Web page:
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Why Operating Cash Flow Is King | Cash Flows | Staples | Business Hub |®

Why Operating Cash Flow Is King

by Mike Plotnick, Staples® Contributing Writer

When Vivian Volz launched VVAS, her San Francisco-based architectural specifications business, in 2009, she set up a straightforward billing process. She simply invoiced clients after she completed each phase of a project and moved on to the next phase. What she didn’t consider, however, was how that process would impact her operating cash flow, or the amount of cash generated by the company’s normal business operations. Because most of Volz’s architectural-firm clients paid her only after receiving payment from their clients, she had a lot of past-due accounts.

“By the time I got paid, it was long after I actually did the work,” says Volz. “As a small business, that model was really not sustainable.”

After consulting with her clients, Volz discovered she could shave weeks off her receivables by aligning her billing cycle with theirs.

“Sometimes I still feel like Charlie Brown waiting by the mailbox on Valentine’s Day,” she says. “But it’s not like I’m waiting for a check so that I can go to the grocery store. There’s enough of a rhythm and a flow that I can manage my business and household expenses.”

As the Cash Flows

Because operating cash flow reflects the amount of money available within a business at any given time, it provides a clear picture of the business’s operational health.

“The cash you have in the bank doesn’t necessarily reflect the actual performance of your business,” says Beth Whitworth, CPA, president of Accounting Solutions Group in St. Louis, MO. “You have to look at broader operational activities: ongoing expenses, payment of vendors and staff, billing of customers, and any financing activities such as a loan repayment.”

Cash flows become even more important as a business grows and needs to purchase additional inventory or office supplies while paying staff and vendors. Having cash readily available also enables the business to consider potential expansion opportunities.

“Early-stage or growing businesses frequently underestimate the amount of working capital necessary to support the growth of the company,” says Bob Cockrell, CPA, senior vice president of commercial banking at Montgomery Bank in Chesterfield, MO.

A cash flow statement is one of the primary tools to show the sources of a company’s cash and how that cash was spent over a specified time period. “From a banker’s perspective, a cash flow statement is the most important of the financial statements available,” Cockrell says. “It’s one of the key aspects we use in evaluating a potential borrower and gives us a comfort level that a business owner is able to make payments.”

Economic Slowdown

The economy often has a significant impact on operating cash flow, as customers or clients adapt to their own economic realities.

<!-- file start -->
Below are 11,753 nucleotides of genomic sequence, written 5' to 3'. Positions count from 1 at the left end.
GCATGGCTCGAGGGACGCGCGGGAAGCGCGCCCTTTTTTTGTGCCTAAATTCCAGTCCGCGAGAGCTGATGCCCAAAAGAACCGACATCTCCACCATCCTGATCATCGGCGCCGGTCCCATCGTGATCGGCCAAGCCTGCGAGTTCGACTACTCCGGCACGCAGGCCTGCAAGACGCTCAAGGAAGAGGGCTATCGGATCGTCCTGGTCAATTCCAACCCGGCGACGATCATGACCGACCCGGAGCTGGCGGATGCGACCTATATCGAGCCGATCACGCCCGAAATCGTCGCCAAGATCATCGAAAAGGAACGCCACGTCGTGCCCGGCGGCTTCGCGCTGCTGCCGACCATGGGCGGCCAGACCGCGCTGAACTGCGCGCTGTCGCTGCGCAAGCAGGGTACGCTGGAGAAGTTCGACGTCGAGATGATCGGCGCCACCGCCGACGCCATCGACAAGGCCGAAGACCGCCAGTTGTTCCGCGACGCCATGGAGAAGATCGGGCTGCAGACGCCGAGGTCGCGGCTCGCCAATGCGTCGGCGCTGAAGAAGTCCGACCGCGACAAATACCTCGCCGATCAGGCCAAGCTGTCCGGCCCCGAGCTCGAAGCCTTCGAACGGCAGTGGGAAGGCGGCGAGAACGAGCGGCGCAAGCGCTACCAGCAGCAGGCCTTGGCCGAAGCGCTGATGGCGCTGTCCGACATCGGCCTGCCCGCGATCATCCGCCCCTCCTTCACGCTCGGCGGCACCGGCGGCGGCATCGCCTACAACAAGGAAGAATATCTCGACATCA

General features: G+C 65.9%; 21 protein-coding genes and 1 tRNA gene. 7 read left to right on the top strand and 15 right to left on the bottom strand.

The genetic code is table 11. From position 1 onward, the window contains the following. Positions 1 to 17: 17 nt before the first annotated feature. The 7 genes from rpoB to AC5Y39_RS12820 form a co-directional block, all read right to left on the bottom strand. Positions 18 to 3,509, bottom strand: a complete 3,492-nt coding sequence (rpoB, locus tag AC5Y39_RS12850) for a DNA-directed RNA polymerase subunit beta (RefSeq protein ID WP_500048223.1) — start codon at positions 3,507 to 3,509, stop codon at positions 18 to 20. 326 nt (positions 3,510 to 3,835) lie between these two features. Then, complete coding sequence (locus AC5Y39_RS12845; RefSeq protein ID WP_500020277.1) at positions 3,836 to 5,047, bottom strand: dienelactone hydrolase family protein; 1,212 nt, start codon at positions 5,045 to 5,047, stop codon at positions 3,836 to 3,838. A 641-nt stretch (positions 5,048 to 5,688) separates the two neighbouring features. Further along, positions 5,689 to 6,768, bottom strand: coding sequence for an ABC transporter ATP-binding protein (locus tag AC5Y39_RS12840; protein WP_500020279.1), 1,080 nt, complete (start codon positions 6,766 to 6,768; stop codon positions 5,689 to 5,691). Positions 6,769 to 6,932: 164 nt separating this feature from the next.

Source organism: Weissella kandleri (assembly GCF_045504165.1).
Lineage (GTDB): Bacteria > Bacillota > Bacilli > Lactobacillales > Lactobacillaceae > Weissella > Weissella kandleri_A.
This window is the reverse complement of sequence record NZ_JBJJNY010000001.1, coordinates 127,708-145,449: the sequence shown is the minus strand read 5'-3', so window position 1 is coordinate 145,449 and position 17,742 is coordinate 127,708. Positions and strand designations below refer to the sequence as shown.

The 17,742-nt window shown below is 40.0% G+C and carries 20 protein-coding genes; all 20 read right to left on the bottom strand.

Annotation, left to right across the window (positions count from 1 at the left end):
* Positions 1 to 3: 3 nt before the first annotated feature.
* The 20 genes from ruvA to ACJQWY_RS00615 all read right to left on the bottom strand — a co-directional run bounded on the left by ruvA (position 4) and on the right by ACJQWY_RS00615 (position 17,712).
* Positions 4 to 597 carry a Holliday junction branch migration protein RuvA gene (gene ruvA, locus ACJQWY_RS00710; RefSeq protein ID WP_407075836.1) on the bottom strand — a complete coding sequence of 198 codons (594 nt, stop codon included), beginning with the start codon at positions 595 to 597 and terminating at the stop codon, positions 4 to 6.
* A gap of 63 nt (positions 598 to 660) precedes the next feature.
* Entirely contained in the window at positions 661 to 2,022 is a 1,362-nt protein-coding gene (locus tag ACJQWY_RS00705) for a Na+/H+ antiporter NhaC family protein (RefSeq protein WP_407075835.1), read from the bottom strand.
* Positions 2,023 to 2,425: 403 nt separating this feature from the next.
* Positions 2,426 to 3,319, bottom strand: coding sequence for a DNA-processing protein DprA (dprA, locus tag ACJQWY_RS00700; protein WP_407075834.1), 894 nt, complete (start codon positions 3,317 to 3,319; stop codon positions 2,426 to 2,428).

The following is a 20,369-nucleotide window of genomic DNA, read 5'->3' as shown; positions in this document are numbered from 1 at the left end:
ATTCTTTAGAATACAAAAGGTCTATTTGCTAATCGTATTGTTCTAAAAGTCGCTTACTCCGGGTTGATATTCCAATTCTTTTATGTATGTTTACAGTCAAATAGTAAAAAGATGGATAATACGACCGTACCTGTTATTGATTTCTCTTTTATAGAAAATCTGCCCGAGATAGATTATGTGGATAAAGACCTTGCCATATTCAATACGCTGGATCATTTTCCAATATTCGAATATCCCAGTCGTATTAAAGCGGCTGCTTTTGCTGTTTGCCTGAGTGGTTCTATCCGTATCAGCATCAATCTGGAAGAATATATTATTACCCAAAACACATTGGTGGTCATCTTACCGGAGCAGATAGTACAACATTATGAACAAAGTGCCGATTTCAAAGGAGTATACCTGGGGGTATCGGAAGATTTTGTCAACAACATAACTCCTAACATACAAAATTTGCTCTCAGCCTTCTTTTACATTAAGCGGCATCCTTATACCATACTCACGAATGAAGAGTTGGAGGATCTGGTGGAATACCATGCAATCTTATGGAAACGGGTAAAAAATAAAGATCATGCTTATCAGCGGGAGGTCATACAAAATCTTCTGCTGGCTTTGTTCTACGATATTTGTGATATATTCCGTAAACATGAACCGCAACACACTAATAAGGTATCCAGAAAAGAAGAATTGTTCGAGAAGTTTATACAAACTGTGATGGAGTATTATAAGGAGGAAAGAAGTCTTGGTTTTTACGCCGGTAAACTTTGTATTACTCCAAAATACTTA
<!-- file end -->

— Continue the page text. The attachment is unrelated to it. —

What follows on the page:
“Businesses tend to slow down payments during a slow economy, and that affects everyone in the chain,” Cockrell says. “Many businesses suffer mightily or fail because their customers have less money, buy less or pay more slowly.”

To help facilitate quicker payments and improve cash flows, Whitworth says many businesses encourage customers to use credit cards, ACH payments or electronic invoices that include a link to pay online. “There’s no mailing and no checks to be deposited,” she says. “It’s an effective way for small businesses to help support cash flow.”

It works for Greg Squires, president of The PetCot Company in O’Fallon, MO. He urges consumer and business-to-business customers to pay upfront with credit cards when they purchase the company’s elevated dog beds and accessories.

“Some of our larger customers still pay with checks, but we prefer credit card payments so we’re not financing companies whose terms may be 60 or 90 days,” he says. “You get the funds deposited into your account the next day, so you don’t have to worry about getting paid.”

But sometimes advance payment isn’t feasible or ideal for a business.

“We have the option of billing our customers upfront but choose to bill after a project is complete,” says Ron Braatz, president and owner of LiftOff, an IT consulting and training company based in Crofton, MD. “Customer satisfaction is our top priority. We want our customers to experience our services and training before paying, which slows down our cash flow quite a bit. It’s not uncommon for some invoices to age four to six months before we receive payment.”

This doesn’t have to be a problem if you understand your key financial ratios and have enough cash on hand to cover expenses and payments.

When all’s said and done, operating cash flow is a key factor in a firm’s long-term viability. “Cash flow is the lifeblood of a small business,” Whitworth says. “It could be the difference between staying in business for a year and staying in business indefinitely.”


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